Browse Article

Dialysis Treatment Centers, Nephrologist In Hyderabad, Urologist In Bangalore

January 12, 2016 | Author: | Posted in Diseases and Conditions

What Is End Stage Renal Disease?

End stage renal disease (ESRD) is the last stage (stage five) of chronic kidney disease (CKD). This means kidneys are only functioning at 10 to 15 percent of their normal capacity. Kidneys are important organs that contribute to your overall well-being. When kidney function is this low, they cannot effectively remove waste or excess fluid from your blood. Kidneys are also responsible for other functions that support the body, such as balancing electrolytes and producing certain hormones. When chronic kidney disease develops into ESRD, dialysis or a kidney transplant is necessary to stay alive.
Urine production

Fully functioning kidneys clean the blood of wastes and excess fluid. These items are eliminated through urine. Because kidneys with ESRD do a very poor job of removing these items, waste and fluid build up in the body to unhealthy levels. Accumulated waste in the bloodstream can make you feel sick. This is a condition called uremia. When fluid is not removed from the body, tissues will swell and lead to a condition called edema. Excess fluid in the bloodstream can also increase blood pressure.

Electrolytes are minerals and salts such as magnesium, sodium and potassium. They are found in foods you eat and are essential to good health. However, too much or too little of these electrolytes can make you sick. Healthy kidneys make sure these levels are balanced. But kidneys affected with ESRD cannot regulate the levels of electrolytes. When this happens, changes in your body’s functions occur. Sodium can cause tissues to retain water. Excess potassium can cause an abnormal heart rhythm, which may lead to cardiac arrest. Too little magnesium can affect your heartbeat and cause changes in your mental state; too much can leave you feeling weak.

Healthy kidneys make certain hormones. One is a parathyroid hormone (PTH) that activates vitamin D into a substance called calcitriol. Calcitriol helps your body absorb calcium. If your body cannot absorb calcium, your bones become weak and may break. Another hormone your kidneys manufacture is erythropoietin. Erythropoietin tells your body to make red blood cells, which carry oxygen to the cells throughout your body. If your red blood cell count is low, you may develop anemia, which will leave you feeling weak and fatigued.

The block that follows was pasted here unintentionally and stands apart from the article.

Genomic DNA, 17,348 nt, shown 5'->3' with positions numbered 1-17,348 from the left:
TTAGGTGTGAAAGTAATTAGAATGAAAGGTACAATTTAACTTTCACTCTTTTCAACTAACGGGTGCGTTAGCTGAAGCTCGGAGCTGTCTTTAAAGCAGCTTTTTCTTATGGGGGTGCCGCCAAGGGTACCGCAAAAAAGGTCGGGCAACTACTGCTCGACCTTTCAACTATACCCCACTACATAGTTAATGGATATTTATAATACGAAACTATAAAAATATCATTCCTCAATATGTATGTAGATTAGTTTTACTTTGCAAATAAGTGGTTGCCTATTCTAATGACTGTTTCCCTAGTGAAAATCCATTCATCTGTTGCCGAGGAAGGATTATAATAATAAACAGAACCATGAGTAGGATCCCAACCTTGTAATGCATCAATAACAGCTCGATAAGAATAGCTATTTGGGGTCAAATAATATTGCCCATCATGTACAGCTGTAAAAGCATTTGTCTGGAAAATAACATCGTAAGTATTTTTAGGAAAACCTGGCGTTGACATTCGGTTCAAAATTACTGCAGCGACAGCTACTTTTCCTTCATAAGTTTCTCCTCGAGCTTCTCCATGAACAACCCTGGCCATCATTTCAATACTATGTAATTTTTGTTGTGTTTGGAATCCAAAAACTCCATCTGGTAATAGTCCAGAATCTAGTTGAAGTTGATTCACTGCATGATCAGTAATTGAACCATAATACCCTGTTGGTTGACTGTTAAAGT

Renin is an enzyme kidneys produce. Renin helps the body regulate sodium and potassium levels in the blood, as well as help regulate blood pressure. When blood pressure drops, renin is released and starts a chemical reaction in the body that will produce a substance called angiotensin. Angiotensin causes your blood vessels to narrow, or constrict. This helps raise blood pressure. Angiotensin also signals the adrenal glands (found at the top of your kidneys) to release a hormone called aldosterone. Aldosterone tells the kidneys to retain salt (sodium) and excrete potassium. By retaining salt, the body keeps more water in the system. This water raises the blood volume and blood pressure. Kidneys affected by ESRD sometimes make too much renin, which keeps blood pressure levels high. This kind of high blood pressure can be difficult to treat.

Regular dialysis treatment, following your renal diet and taking prescribed medications can go a long way in managing ESRD. If you have been diagnosed with end stage renal disease, it is important to follow your health care team’s advices regarding treatment.

If you would like to see a doctor who specializes in the care of kidneys, called a nephrologist, you can use DaVita’s Find a kidney doctor tool to locate a nephrologist in your area.

Article Source


Kidney Dialysis Centers, Nephrologist Doctor. DaVita brings together expertise in Nephrology, Dialysis, Urology, Vascular Surgery, General Medicine, Psychology, Diet and Lifestyle Management and Diagnostics.Kidney Dialysis, Treatment for Kidney failure, Dialysis Treatment Centers

This author has published 1 articles so far.